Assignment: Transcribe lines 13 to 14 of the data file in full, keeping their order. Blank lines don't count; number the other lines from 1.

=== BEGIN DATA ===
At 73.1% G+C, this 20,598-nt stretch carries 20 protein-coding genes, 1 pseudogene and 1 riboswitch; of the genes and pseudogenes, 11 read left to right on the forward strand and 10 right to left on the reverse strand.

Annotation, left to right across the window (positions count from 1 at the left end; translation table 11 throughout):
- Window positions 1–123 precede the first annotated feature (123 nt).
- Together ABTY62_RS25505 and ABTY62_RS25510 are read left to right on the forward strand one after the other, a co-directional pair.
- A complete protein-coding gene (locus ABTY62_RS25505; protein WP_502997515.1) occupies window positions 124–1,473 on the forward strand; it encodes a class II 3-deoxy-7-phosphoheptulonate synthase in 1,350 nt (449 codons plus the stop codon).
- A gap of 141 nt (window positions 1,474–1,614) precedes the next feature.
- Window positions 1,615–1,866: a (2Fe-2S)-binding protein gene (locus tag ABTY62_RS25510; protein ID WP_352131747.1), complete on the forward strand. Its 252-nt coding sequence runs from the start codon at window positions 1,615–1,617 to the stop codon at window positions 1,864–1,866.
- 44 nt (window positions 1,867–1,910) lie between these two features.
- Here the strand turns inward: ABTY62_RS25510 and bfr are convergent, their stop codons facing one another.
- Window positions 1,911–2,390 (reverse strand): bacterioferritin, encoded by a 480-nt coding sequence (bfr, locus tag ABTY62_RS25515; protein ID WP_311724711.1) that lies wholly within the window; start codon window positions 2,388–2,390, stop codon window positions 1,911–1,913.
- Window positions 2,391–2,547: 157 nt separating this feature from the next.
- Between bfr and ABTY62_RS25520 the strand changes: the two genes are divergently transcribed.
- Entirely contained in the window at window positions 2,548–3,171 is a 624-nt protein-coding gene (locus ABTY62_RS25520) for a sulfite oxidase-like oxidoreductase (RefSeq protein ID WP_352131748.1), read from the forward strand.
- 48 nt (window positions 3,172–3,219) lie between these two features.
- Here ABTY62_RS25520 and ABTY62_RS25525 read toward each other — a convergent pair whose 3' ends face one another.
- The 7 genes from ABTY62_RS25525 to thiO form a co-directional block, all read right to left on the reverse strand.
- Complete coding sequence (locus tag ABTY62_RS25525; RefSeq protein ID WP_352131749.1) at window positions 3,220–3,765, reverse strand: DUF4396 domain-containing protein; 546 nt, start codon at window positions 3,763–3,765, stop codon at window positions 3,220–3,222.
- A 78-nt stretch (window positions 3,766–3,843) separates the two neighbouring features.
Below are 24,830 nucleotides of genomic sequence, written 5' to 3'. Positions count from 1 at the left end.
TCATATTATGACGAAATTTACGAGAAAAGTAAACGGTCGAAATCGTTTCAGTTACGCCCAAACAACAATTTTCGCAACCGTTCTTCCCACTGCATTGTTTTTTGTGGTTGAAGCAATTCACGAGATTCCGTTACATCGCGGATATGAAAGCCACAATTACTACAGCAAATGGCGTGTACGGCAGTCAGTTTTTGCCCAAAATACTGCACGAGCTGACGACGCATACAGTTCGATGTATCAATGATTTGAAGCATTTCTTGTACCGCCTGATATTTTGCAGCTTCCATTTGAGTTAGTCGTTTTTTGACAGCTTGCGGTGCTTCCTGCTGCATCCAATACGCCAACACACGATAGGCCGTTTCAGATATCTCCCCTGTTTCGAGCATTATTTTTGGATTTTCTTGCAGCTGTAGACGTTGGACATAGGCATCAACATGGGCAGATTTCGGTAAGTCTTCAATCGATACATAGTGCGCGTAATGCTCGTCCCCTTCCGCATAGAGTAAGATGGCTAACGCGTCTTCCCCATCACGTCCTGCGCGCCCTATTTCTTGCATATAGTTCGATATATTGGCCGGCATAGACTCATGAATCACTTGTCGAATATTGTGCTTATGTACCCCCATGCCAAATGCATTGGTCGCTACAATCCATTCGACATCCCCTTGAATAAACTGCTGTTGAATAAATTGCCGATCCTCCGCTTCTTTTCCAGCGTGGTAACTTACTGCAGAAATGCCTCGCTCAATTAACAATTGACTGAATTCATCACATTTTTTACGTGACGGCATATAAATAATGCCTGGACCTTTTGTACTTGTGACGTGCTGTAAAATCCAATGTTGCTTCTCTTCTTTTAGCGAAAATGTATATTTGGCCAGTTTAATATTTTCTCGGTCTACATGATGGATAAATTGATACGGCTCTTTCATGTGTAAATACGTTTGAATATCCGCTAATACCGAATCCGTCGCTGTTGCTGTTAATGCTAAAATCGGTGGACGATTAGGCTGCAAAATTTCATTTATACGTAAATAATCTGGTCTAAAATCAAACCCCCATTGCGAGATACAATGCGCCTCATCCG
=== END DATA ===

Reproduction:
- Entirely contained in the window at window positions 2,548–3,171 is a 624-nt protein-coding gene (locus ABTY62_RS25520) for a sulfite oxidase-like oxidoreductase (RefSeq protein ID WP_352131748.1), read from the forward strand.
- 48 nt (window positions 3,172–3,219) lie between these two features.